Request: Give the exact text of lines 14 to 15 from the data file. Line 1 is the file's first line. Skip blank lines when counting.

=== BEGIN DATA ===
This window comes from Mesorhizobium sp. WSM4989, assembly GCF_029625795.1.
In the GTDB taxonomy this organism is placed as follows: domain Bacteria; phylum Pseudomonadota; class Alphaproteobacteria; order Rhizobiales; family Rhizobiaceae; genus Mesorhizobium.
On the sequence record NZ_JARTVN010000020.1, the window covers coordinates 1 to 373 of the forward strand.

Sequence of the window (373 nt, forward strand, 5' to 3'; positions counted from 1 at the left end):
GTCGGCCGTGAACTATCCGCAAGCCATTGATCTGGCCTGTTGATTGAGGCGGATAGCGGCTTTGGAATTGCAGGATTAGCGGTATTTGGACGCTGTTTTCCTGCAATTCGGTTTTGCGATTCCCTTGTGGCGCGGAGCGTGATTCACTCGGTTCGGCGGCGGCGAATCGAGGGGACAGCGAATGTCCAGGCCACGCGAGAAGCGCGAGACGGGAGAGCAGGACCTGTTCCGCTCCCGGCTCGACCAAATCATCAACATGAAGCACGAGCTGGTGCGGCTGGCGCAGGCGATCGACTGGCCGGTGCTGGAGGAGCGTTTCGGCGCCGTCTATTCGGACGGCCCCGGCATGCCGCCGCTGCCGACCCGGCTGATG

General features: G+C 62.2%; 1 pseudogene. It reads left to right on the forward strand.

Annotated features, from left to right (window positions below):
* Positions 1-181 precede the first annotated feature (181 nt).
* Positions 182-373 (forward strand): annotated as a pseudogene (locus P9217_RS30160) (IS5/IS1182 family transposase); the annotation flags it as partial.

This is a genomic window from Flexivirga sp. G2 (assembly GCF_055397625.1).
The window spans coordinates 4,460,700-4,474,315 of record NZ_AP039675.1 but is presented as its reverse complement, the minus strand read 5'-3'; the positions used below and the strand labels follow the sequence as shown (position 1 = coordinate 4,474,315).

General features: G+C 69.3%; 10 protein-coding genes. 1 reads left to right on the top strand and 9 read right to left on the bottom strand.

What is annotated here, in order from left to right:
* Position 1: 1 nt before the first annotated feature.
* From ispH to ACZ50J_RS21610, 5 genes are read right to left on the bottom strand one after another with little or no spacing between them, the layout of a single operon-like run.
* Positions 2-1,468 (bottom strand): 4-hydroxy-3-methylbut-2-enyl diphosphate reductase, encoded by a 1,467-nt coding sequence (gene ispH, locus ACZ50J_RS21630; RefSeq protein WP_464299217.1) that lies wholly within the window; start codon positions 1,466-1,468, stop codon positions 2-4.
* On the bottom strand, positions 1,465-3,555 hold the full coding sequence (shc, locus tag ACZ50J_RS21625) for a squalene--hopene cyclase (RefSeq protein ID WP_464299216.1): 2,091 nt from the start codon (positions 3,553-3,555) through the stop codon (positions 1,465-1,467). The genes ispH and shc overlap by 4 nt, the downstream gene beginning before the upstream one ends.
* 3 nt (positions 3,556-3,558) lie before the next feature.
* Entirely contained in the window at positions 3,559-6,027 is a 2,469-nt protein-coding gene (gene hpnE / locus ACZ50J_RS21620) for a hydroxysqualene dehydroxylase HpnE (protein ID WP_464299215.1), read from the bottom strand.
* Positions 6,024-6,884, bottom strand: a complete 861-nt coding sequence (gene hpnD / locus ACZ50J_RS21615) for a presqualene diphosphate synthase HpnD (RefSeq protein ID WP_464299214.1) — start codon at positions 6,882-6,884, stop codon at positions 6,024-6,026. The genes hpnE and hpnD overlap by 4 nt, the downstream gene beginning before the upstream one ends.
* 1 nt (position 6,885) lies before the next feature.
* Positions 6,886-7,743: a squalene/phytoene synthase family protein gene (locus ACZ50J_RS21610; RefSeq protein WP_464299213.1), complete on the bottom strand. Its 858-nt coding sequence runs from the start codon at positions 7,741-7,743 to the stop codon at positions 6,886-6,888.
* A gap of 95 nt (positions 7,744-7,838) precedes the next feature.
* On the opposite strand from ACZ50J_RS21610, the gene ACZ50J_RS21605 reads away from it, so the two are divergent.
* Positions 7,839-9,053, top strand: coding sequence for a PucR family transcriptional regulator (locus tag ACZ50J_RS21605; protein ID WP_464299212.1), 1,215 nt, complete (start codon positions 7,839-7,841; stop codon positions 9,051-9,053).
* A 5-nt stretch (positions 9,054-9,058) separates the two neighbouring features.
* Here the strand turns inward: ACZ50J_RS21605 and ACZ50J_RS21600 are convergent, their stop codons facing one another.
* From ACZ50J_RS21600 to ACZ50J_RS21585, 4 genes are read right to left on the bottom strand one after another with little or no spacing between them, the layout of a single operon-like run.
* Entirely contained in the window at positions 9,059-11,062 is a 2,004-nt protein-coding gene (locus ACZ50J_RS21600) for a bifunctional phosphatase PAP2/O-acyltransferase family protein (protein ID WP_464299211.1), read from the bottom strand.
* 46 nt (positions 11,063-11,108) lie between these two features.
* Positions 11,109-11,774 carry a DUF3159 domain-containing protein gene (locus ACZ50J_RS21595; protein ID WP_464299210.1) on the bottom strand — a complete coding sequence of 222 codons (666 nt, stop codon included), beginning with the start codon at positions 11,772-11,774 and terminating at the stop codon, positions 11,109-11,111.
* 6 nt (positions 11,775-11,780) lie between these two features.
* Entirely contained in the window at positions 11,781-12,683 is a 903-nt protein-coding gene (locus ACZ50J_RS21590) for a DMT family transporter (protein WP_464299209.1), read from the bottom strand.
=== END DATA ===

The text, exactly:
* Position 1: 1 nt before the first annotated feature.
* From ispH to ACZ50J_RS21610, 5 genes are read right to left on the bottom strand one after another with little or no spacing between them, the layout of a single operon-like run.